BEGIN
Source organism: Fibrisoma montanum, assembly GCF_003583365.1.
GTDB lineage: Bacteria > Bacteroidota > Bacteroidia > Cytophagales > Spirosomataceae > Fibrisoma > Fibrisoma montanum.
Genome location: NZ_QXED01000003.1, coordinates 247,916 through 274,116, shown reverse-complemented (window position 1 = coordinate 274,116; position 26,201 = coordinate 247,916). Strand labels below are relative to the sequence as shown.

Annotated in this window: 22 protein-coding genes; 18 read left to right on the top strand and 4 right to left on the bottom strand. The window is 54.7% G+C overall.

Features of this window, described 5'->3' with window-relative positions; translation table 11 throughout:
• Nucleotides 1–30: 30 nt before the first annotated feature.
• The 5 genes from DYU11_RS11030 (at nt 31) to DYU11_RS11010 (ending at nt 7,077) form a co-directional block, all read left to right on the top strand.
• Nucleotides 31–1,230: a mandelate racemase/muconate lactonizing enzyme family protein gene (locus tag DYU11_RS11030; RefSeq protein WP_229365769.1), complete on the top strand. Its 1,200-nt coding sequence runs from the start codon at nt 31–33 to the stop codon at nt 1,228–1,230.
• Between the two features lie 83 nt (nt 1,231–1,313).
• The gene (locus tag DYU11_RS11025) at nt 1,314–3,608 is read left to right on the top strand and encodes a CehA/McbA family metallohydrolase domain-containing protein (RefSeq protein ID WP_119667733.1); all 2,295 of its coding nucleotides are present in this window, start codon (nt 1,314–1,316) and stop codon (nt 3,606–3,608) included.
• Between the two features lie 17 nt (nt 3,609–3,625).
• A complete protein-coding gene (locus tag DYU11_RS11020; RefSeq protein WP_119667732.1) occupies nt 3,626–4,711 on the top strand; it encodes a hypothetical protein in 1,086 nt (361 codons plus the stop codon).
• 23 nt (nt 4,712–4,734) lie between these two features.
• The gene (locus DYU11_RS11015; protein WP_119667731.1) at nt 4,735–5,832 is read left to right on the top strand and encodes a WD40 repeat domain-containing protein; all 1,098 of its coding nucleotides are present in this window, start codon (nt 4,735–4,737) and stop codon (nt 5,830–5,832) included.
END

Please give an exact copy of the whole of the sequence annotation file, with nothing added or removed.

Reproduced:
Source organism: Fibrisoma montanum, assembly GCF_003583365.1.
GTDB lineage: Bacteria > Bacteroidota > Bacteroidia > Cytophagales > Spirosomataceae > Fibrisoma > Fibrisoma montanum.
Genome location: NZ_QXED01000003.1, coordinates 247,916 through 274,116, shown reverse-complemented (window position 1 = coordinate 274,116; position 26,201 = coordinate 247,916). Strand labels below are relative to the sequence as shown.

Annotated in this window: 22 protein-coding genes; 18 read left to right on the top strand and 4 right to left on the bottom strand. The window is 54.7% G+C overall.

Features of this window, described 5'->3' with window-relative positions; translation table 11 throughout:
• Nucleotides 1–30: 30 nt before the first annotated feature.
• The 5 genes from DYU11_RS11030 (at nt 31) to DYU11_RS11010 (ending at nt 7,077) form a co-directional block, all read left to right on the top strand.
• Nucleotides 31–1,230: a mandelate racemase/muconate lactonizing enzyme family protein gene (locus tag DYU11_RS11030; RefSeq protein WP_229365769.1), complete on the top strand. Its 1,200-nt coding sequence runs from the start codon at nt 31–33 to the stop codon at nt 1,228–1,230.
• Between the two features lie 83 nt (nt 1,231–1,313).
• The gene (locus tag DYU11_RS11025) at nt 1,314–3,608 is read left to right on the top strand and encodes a CehA/McbA family metallohydrolase domain-containing protein (RefSeq protein ID WP_119667733.1); all 2,295 of its coding nucleotides are present in this window, start codon (nt 1,314–1,316) and stop codon (nt 3,606–3,608) included.
• Between the two features lie 17 nt (nt 3,609–3,625).
• A complete protein-coding gene (locus tag DYU11_RS11020; RefSeq protein WP_119667732.1) occupies nt 3,626–4,711 on the top strand; it encodes a hypothetical protein in 1,086 nt (361 codons plus the stop codon).
• 23 nt (nt 4,712–4,734) lie between these two features.
• The gene (locus DYU11_RS11015; protein WP_119667731.1) at nt 4,735–5,832 is read left to right on the top strand and encodes a WD40 repeat domain-containing protein; all 1,098 of its coding nucleotides are present in this window, start codon (nt 4,735–4,737) and stop codon (nt 5,830–5,832) included.